You should not take Ovranette if you are allergic to the active ingredients levonorgestrel or ethinylestradiol. Speak with your doctor or pharmacist and ask them to recommend an alternative contraceptive pill.

Ovranette will not protect you from sexual health problems such as sexually transmitted diseases. No combined pill will do this. You should continue to use a condom to protect yourself from sexually transmitted diseases.

Ovranette contains lactose and sucralose. If you have been told by your doctor that you have an intolerance to some sugars, you should not take Ovranette and should speak with your doctor to recommend an alternative method of contraception.

A combined contraceptive pill such as Ovranette may be prescribed to treat symptoms such as premenstrual tension and painful menstruation, or heavy or irregular bleeding from the womb.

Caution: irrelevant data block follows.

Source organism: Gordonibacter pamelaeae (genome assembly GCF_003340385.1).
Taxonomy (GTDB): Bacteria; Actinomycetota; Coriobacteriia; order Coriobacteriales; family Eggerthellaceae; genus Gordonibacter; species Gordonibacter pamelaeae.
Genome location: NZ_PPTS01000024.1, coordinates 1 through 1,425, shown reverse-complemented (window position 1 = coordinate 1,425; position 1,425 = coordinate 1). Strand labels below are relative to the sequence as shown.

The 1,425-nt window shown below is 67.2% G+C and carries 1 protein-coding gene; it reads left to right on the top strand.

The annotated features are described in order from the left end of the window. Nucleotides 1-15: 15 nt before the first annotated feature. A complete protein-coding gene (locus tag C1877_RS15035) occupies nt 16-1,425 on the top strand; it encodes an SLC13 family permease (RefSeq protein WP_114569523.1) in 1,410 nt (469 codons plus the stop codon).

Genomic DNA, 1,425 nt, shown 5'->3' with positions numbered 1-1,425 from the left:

Emergency contraceptives such as the morning after pill can interfere with the way Ovranette works and can make it less effective. If you need to take emergency contraception while you are taking Ovranette, you must use additional contraception such as condoms for 14 days afterwards.

You must not take Ovranette if you are pregnant or think you are pregnant. If you are unsure if you are pregnant, take a pregnancy test or visit your doctor.

Oral contraception, such as Ovranette, is associated with an increased risk of developing a blood clot. This risk is more pronounced in women who have experienced a blood clot before, or who are over 35 or are heavy smokers. In some cases a blood clot can cause permanent disability and even can be fatal. Speak with your doctor for more information.